As used herein, the term “module” or “component” can refer to software objects or routines that execute on the computing system. The different components, modules, engines, and services described herein may be implemented as objects or processes that execute on the computing system (e.g., as separate threads). While the system and methods described herein are preferably implemented in software, implementations in hardware or a combination of software and hardware are also possible and contemplated. In this description, a “computing entity” may be any computing system as previously defined herein, or any module or combination of modulates running on a computing system.

FIG. 1 illustrates a pub-sub system 100 configured to allow a consumer to subscribe to heartbeat notifications in accordance with example embodiments. As shown, client 105 is configured with a subscriber application 110 that can monitor various subscriptions 140 established with publishing service 135. Note that the subscriptions 140 may include any number of real events for which the consumer client 105 has interest. For example, the subscriptions 105 may notify the subscriber 110 or consumer client 105 of events relating to disk space, email notifications, web services, or any other well known event for which event notification 180 is desired.

For each subscription 140, a heartbeat subscription 145 can also be established for ensuring such things as: (1) connectivity between the subscriber application 110 and the publishing service 135; active subscriptions 140; and/or the publishing service 135 is operational. Accordingly, publishing service 135 may receive a heartbeat subscription request 130 and attach such to any subscription 140 for which the subscriber application 110 has shown interest. Note that all of the messages provided herein may be XML formatted messages such as SOAP; however, other similar messages are also contemplated herein.

Notice that heartbeat subscription 145 can be established for any number of subscriptions 140 as desired. Accordingly, one embodiment allows for a single heartbeat subscription request 130 to establish multiple heartbeat subscription 145 for any number of specified subscriptions 140. As such, as user may be given an option to select those subscriptions the heartbeat request 130 should apply. In such instance, a user interface may be provided that allows the user to select (using for example a check box) those subscriptions for which the heartbeat subscription 145 should be established.

Alternatively, the publishing service 135 may apply or establish the heartbeat subscription 140 using default settings. For example, the default settings may apply the heartbeat 140 to a single subscription or to multiple subscriptions, depending on the default settings. Of course, other default settings and other mechanisms for establishing the heartbeat 140 subscriptions are also contemplated herein.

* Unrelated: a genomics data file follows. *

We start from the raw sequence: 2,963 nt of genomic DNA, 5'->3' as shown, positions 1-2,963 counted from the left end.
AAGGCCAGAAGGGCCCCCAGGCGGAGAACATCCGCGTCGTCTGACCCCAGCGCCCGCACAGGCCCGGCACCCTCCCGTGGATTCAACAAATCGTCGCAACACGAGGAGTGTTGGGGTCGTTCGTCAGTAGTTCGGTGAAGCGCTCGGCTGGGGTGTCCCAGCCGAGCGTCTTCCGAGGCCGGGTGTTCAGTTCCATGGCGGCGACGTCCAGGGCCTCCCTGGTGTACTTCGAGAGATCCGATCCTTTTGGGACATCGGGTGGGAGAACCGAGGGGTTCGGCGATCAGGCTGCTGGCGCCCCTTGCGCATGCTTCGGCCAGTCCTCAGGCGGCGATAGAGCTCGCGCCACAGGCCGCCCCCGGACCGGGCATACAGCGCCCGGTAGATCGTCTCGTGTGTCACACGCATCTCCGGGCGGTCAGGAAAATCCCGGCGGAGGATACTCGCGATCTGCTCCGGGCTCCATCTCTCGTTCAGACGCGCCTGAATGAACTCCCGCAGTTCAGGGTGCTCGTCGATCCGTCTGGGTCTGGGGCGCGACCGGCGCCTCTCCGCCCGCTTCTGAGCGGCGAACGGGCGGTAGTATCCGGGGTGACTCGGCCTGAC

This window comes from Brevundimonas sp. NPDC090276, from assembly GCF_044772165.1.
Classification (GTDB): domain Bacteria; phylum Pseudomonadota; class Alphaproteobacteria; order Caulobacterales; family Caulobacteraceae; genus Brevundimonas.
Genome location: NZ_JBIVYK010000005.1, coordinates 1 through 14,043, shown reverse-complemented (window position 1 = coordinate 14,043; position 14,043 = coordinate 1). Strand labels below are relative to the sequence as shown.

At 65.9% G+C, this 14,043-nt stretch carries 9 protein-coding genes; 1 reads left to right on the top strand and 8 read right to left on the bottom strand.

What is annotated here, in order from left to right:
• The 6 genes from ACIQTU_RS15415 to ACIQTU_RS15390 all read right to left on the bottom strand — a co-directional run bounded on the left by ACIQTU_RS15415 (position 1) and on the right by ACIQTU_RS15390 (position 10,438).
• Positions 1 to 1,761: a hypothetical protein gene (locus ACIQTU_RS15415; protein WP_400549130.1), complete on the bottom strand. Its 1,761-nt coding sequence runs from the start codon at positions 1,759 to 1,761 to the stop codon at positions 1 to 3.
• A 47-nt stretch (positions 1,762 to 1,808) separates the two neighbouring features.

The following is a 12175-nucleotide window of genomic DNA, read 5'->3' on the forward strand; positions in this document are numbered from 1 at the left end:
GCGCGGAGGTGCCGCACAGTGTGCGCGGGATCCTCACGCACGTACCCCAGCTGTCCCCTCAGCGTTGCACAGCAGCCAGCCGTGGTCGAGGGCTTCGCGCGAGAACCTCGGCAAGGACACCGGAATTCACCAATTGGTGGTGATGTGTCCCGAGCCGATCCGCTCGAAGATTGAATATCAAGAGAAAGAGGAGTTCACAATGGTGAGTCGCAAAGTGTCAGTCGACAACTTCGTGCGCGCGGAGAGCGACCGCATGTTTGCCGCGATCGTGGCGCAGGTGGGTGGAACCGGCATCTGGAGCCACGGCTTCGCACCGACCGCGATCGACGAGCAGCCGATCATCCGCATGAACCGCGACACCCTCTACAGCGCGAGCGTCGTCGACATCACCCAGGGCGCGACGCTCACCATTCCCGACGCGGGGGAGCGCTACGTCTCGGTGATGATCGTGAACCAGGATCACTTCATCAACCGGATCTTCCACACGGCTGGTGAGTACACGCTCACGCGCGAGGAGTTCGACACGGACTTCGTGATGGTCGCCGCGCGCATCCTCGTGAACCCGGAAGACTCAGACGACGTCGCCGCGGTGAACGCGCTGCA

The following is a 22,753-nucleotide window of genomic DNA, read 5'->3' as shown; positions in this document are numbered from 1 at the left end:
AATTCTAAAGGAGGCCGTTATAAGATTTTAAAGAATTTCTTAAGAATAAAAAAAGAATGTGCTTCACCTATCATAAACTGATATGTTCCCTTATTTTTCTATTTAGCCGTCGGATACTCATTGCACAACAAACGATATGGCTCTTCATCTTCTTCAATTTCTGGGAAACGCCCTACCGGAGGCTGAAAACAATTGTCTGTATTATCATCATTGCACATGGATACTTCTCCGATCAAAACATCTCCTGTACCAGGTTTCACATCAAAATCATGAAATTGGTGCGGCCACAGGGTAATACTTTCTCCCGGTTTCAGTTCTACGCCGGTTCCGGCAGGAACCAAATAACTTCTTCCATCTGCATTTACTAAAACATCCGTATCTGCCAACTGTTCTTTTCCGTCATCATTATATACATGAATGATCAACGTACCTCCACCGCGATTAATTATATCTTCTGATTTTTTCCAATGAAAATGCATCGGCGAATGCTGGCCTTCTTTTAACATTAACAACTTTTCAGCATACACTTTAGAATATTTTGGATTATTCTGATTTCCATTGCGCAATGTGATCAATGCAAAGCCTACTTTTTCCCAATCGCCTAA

Note also that the heartbeat subscription 145 may even be requested 130 within the request for another subscription 140 or in the reestablishment of a subscription 140, as described below. Accordingly, a field may be included within the request (e.g., a SOAP message) for a subscription 140 similar to the XML field below.

<wse:Delivery>
...
<wsman:Heartbeat> xs:interval </wsman:Heartbeat>
...
</wse:Delivery>

Notice that the heartbeat notification 185 is typically an event message with no body and may be identified by its action URI (Uniform Resource Identifier). Further note that name “wse” identifies the field as an event request (e.g., web services eventing) and the “wsman:Heartbeat” name and namespace is used to both request the heartbeat 145 and specify the interval. Other embodiments, however, allow for the interval to be specified by the publishing service 135, or otherwise predefined as a default value when excluded from the request 130. Also note that the above names and namespaces are used for illustrative purposes only as any syntax may be used for identifying the heartbeat request 130 as appropriate.

Regardless of the number of subscriptions or how the heartbeat is established, each heartbeat 145 will include an interval 150 that will define a time period for performing various events and notifications as described in greater detail below. A subscription monitor 155 is also shown at the publishing service 135, which monitors the various subscriptions 140 for determining when event notifications 180 should be queued 170 for subsequent delivery to the subscriber application 110. Note that the event notifications 180 may be batched such that a plurality of event notifications 180 can be sent to the consumer client 110. As will be described in greater detail below, however, heartbeat notification 185 will typically not be included within such batch notifications, unless they are sent/received as the only notification within a batch.